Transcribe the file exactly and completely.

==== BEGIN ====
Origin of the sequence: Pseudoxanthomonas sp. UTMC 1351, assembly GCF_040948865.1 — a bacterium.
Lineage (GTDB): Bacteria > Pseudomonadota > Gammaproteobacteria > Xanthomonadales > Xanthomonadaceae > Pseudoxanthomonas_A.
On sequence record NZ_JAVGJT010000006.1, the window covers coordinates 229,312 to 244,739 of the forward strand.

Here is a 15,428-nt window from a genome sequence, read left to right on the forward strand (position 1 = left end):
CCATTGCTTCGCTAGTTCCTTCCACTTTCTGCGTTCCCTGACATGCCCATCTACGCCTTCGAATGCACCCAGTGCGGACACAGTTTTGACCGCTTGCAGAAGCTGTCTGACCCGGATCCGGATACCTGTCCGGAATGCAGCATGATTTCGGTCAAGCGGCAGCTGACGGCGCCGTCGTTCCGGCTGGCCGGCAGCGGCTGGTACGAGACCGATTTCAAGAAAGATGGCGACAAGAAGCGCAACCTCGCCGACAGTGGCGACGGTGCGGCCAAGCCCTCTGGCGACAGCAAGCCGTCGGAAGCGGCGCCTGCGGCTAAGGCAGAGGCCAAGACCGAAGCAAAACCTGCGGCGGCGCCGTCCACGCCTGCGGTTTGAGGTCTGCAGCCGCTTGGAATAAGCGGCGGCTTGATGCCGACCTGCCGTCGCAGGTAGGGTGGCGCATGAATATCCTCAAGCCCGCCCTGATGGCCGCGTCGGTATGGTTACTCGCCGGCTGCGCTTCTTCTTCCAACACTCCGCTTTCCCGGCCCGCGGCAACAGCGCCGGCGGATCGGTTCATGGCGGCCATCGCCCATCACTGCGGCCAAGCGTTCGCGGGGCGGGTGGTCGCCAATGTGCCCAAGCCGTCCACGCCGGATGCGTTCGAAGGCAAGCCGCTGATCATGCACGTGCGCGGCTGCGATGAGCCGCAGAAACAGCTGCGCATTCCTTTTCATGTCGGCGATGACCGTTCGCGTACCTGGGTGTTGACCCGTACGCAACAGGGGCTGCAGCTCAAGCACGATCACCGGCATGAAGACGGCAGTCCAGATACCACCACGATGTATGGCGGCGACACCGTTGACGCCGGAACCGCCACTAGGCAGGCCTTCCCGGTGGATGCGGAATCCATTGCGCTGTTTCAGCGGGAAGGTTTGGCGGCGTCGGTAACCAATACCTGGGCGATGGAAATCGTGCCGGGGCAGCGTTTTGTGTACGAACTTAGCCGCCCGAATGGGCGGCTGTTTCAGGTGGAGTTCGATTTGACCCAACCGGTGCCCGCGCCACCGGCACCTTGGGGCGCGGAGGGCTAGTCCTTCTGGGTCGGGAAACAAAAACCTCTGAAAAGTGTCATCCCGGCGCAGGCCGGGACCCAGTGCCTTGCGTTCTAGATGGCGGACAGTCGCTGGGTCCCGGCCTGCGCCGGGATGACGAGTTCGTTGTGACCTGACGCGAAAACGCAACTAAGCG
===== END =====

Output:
Origin of the sequence: Pseudoxanthomonas sp. UTMC 1351, assembly GCF_040948865.1 — a bacterium.
Lineage (GTDB): Bacteria > Pseudomonadota > Gammaproteobacteria > Xanthomonadales > Xanthomonadaceae > Pseudoxanthomonas_A.
On sequence record NZ_JAVGJT010000006.1, the window covers coordinates 229,312 to 244,739 of the forward strand.

Here is a 15,428-nt window from a genome sequence, read left to right on the forward strand (position 1 = left end):
CCATTGCTTCGCTAGTTCCTTCCACTTTCTGCGTTCCCTGACATGCCCATCTACGCCTTCGAATGCACCCAGTGCGGACACAGTTTTGACCGCTTGCAGAAGCTGTCTGACCCGGATCCGGATACCTGTCCGGAATGCAGCATGATTTCGGTCAAGCGGCAGCTGACGGCGCCGTCGTTCCGGCTGGCCGGCAGCGGCTGGTACGAGACCGATTTCAAGAAAGATGGCGACAAGAAGCGCAACCTCGCCGACAGTGGCGACGGTGCGGCCAAGCCCTCTGGCGACAGCAAGCCGTCGGAAGCGGCGCCTGCGGCTAAGGCAGAGGCCAAGACCGAAGCAAAACCTGCGGCGGCGCCGTCCACGCCTGCGGTTTGAGGTCTGCAGCCGCTTGGAATAAGCGGCGGCTTGATGCCGACCTGCCGTCGCAGGTAGGGTGGCGCATGAATATCCTCAAGCCCGCCCTGATGGCCGCGTCGGTATGGTTACTCGCCGGCTGCGCTTCTTCTTCCAACACTCCGCTTTCCCGGCCCGCGGCAACAGCGCCGGCGGATCGGTTCATGGCGGCCATCGCCCATCACTGCGGCCAAGCGTTCGCGGGGCGGGTGGTCGCCAATGTGCCCAAGCCGTCCACGCCGGATGCGTTCGAAGGCAAGCCGCTGATCATGCACGTGCGCGGCTGCGATGAGCCGCAGAAACAGCTGCGCATTCCTTTTCATGTCGGCGATGACCGTTCGCGTACCTGGGTGTTGACCCGTACGCAACAGGGGCTGCAGCTCAAGCACGATCACCGGCATGAAGACGGCAGTCCAGATACCACCACGATGTATGGCGGCGACACCGTTGACGCCGGAACCGCCACTAGGCAGGCCTTCCCGGTGGATGCGGAATCCATTGCGCTGTTTCAGCGGGAAGGTTTGGCGGCGTCGGTAACCAATACCTGGGCGATGGAAATCGTGCCGGGGCAGCGTTTTGTGTACGAACTTAGCCGCCCGAATGGGCGGCTGTTTCAGGTGGAGTTCGATTTGACCCAACCGGTGCCCGCGCCACCGGCACCTTGGGGCGCGGAGGGCTAGTCCTTCTGGGTCGGGAAACAAAAACCTCTGAAAAGTGTCATCCCGGCGCAGGCCGGGACCCAGTGCCTTGCGTTCTAGATGGCGGACAGTCGCTGGGTCCCGGCCTGCGCCGGGATGACGAGTTCGTTGTGACCTGACGCGAAAACGCAACTAAGCG